The dog days of summer are here. After a week of seemingly relentless showers and storms, the spigot has been turned off as a large and strong area of high pressure has settled into the Southern Plains. It’s the infamous “Heat Dome” that gives us extended periods of above-normal temperatures each summer and steers stormy weather around it. Just a reminder, high pressure generally produces calm, clear conditions because the air in the upper levels is sinking downward. Upward motion in the atmosphere allows clouds and storms to build.
High pressure is the big story of the week with very little disruption in our weather pattern going forward. As you see in the current map at the jet stream level, that circle encasing our region is the high pressure center while the jet stream has retreated north to the northern U.S. It’s on the periphery of this high pressure where a stormy pattern sets up through the next few days. A few pieces of energy will try to flatten out the ridge and send a cold front or two our way. Unfortunately, the strength of this high pressure (as if often the case in July) will keep this cooler surge to our north. There’s only a limited opportunity for a few showers and storms making a run at eastern Oklahoma: late Tuesday into early Wednesday and again early next week. I’m afraid those are the only two limited opportunities for relief from this heat.
While temperatures may not even crest 100°, the issue will be the added moisture in the air. The nearly record-setting rainfall over the past two months have given us a “wetter” air mass and wetter soils that continue to supply our air with more and more moisture due to evaporation. That heat and moisture combo is a bad one. The heat wave this week would easily send our temperatures well over the century mark with less moisture in the air. Where our actual temperatures fall short, our heat index will soar. A Heat Advisory and perhaps Warning will remain in effect into midweek as heat index values range from 105° to 112°. That is extremely dangerous to all of our bodies, even the heartiest among us. Post-sunrise and around dusk will be the best times to work outdoors without causing heat stress.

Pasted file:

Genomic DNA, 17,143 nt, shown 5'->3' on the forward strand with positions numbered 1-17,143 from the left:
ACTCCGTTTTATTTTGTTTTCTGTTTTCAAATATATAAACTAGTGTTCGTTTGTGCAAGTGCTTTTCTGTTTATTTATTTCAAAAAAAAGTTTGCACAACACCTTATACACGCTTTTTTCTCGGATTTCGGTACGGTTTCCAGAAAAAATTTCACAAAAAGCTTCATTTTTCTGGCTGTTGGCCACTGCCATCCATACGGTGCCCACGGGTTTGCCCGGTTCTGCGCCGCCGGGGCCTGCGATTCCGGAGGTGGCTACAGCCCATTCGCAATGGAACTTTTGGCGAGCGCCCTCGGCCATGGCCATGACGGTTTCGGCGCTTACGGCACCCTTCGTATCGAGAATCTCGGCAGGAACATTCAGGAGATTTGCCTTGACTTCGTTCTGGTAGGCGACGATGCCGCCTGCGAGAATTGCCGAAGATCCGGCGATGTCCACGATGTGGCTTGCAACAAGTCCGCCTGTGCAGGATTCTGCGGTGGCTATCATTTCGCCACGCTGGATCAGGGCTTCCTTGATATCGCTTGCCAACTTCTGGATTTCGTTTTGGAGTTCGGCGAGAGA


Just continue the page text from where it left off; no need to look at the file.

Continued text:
The heat indices will likely peak Monday into Tuesday, but still remain well over the century mark each afternoon through next weekend with little overall change in the weather pattern. There are signs the end of the week may be just as hot as Monday, but we may start to dry out just a smidge by then. Into next week, this pattern is likely to remain intact. A cold front may actually make headway into our area, modestly cooling our temperatures into the lower to mid-90s (near our seasonal average), but the heat won’t be going away anytime soon. I think we’ve reached that point in the summer where each day will be hot… it’s just a matter of what level of heat we’ll see that will vary. Until Labor Day (or a dramatically different weather pattern arrives), we’ll have to take the heat seriously. The 8 to 14 Day Outlook keeps the above-average heat around into late July. At least our high water levels at area lakes and rivers will have ample time to settle into a more normal range!